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List Of Communities In British Columbia
A community is a small or large social unit (a group of living things) who have something in common, such as norms, religion, values, or identity. Communities often share a sense of place that is situated in a given geographical area (e.g. a country, village, town, or neighborhood) or in virtual space through communication platforms. Durable relations that extend beyond immediate genealogical ties also define a sense of community
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Wells, British Columbia
Columbia
Columbia
may refer to: Columbia
Columbia
(name), the historical female personification of the United States of America, and a poetic name for the AmericasContents1 Places1.1 North America 1.2 Elsewhere2 Companies2.1 Music and entertainment 2.2 Other companies3 Music 4 Schools4.1 School districts5 Ships5.1 Naval vessels 5.2 America's Cup yachts 5.3 Other ships6 Aircraft and spacecraft 7 In fiction 8 Publications 9 People 10 Other uses 11 See alsoPlaces[edit] North America[edit]District of Columbia, the United States' capital district Columbia
Columbia
District, a Hudson's Bay Company fur trading district in the Pacific Northwest Columbia
Columbia
Plateau, a geologic and geographic region in the U.S
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Victoria, British Columbia
Nickname(s): "The Garden City"[1] [2]Motto(s): "Forever free"VictoriaLocation of Victoria in Canada Show map of CanadaVictoriaVictoria (British Columbia) Show map of British ColumbiaCoordinates: 48°25′43″N 123°21′56″W / 48.42861°N 123.36556°W / 48.42861; -123.36556Country  CanadaProvince  British ColumbiaRegional District CapitalHistoric colonies C. of Vancouver Island
Vancouver Island
(1848–66) C
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Intermontane
Intermontane is a physiographic adjective formed from the prefix "inter-" ("signifying among, between, amid, during, within, mutual, reciprocal) and the adjective "montane" ("inhabiting, or growing in mountainous regions, especially cool, moist upland slopes below the timberline.") The corresponding physiographic noun is intermountain, while the noun intermontane is an ecologic noun meaning among, between, amid, or within "flora and fauna of a montane habitat." As an example, an alpine region would be an intermontane for a species that migrates between a glacial region and a subalpine region.[specify] Use of the term[edit] Intermontane Basin, a wide valley between mountain ranges that is partly filled wit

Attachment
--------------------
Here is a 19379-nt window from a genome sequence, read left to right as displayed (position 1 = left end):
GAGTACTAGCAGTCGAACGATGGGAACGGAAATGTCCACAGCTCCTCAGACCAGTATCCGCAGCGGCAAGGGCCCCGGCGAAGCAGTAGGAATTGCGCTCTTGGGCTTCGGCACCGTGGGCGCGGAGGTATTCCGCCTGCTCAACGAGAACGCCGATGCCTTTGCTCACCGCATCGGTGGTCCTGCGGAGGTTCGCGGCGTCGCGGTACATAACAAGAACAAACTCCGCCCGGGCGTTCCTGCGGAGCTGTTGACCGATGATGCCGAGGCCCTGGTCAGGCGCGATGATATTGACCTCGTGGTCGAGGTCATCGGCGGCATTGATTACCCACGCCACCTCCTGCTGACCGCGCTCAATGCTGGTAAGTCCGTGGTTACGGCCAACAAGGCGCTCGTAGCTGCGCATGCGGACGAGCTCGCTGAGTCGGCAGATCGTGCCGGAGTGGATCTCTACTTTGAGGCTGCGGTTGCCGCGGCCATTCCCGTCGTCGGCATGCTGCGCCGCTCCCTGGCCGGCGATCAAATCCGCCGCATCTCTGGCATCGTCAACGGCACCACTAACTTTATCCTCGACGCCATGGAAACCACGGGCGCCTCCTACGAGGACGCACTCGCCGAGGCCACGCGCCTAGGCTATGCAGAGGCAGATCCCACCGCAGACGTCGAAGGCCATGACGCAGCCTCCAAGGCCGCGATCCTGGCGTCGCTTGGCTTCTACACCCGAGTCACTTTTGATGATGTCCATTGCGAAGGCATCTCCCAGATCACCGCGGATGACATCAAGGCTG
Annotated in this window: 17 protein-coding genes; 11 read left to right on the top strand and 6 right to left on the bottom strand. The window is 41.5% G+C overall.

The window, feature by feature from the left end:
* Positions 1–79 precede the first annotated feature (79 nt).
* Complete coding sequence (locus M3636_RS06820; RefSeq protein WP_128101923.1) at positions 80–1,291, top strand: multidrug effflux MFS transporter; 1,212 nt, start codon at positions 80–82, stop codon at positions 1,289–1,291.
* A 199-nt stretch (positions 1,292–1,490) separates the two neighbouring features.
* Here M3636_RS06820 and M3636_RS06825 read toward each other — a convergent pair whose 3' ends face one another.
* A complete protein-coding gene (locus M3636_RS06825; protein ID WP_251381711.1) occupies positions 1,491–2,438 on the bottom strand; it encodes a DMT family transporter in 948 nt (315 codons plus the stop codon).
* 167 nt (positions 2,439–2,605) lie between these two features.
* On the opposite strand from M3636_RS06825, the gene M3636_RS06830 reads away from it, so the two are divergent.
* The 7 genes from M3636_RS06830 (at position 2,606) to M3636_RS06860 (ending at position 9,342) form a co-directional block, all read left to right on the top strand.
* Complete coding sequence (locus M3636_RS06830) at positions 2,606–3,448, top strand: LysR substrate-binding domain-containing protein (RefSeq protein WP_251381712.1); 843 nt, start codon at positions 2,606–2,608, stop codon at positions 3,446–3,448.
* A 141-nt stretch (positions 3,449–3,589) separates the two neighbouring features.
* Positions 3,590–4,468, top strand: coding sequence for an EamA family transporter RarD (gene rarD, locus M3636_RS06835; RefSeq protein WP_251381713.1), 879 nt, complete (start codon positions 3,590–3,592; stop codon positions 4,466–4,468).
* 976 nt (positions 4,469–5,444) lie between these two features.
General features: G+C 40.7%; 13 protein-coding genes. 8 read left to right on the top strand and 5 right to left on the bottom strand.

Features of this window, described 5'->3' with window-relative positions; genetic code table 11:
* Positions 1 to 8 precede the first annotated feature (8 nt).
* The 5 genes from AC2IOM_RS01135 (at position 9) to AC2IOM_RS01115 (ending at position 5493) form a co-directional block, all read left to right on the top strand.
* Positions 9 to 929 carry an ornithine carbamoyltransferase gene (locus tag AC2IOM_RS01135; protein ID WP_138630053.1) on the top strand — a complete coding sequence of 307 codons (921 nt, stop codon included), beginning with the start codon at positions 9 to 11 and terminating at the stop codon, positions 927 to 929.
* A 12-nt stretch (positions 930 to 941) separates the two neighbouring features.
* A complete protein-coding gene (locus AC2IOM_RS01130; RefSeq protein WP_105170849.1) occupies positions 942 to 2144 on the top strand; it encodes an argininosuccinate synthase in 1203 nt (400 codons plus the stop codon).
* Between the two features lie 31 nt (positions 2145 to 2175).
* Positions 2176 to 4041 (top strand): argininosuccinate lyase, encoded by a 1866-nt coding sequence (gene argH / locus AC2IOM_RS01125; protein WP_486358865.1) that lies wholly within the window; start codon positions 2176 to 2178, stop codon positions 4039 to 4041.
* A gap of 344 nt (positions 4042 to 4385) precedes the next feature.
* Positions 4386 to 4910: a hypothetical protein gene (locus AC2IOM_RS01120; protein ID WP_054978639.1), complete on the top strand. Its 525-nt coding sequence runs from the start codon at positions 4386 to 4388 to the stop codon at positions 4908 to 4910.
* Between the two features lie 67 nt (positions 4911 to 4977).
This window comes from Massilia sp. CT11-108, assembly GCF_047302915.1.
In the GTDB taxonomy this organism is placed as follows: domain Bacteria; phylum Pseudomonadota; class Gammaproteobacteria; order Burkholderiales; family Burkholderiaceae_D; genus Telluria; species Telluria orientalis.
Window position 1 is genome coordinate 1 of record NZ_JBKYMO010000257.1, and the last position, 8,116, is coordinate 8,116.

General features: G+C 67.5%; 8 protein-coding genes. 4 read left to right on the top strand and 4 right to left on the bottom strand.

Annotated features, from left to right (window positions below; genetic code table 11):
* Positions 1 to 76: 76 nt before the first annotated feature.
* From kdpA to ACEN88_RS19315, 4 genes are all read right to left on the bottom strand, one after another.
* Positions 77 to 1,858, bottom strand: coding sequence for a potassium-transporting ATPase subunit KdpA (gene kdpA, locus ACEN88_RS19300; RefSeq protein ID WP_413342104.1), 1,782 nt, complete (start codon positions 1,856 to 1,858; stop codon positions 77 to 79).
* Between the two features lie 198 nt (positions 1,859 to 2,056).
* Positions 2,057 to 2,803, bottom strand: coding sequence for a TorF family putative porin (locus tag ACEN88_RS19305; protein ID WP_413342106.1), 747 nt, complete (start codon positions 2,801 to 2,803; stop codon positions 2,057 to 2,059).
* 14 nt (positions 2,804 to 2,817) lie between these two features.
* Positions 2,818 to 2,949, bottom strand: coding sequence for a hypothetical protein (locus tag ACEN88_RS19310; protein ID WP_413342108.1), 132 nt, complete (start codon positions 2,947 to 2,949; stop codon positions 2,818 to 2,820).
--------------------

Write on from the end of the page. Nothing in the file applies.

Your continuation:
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Caribou (North America)
Cervus
Cervus
tarandus (Linnaeus, 1758)The reindeer (Rangifer tarandus), also known as the caribou in North America,[3] is a species of deer with circumpolar distribution, native to Arctic, sub-Arctic, tundra, boreal and mountainous regions of northern Europe, Siberia
Siberia
and North America.[2] This includes both sedentary and migratory populations. Rangifer herd size varies greatly in different geographic regions. The Taimyr herd of migrating Siberian tundra reindeer (R. t. sibiricus) in Russia
Russia
is the largest wild reindeer herd in the world,[4][5] with numbers varying between 400,000 and 1,000,000. What was once the second largest herd is the migratory boreal woodland caribou (R. t. caribou) George River herd in Canada, with former variations between 28,000 and 385,000
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Counties Of British Columbia
In British Columbia, eight counties are created in the "County Boundary Act". The counties are created for the administration of justice, and are not used in the administration of government. Local government is organized by municipalities and by regional districts. The counties are:County of Cariboo County of Kootenay County of Nanaimo County of Prince Rupert County of Vancouver County of Victoria County of Westminster County of YaleSheriffs[edit] main article: History of British Columbia
British Columbia
Sheriffs Beginning in the colonial era, each county appointed its own high sheriff. Over the next century, duties of the county sheriff and his deputies ranged from tax collector to executioner. In 1974, the county sheriffs were amalgamated and became the British Columbia
British Columbia
Sheriff Service
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List Of Indian Reserves In British Columbia
The Government of Canada has established at least 316 Indian reserves for First Nation band governments in its westernmost province of British Columbia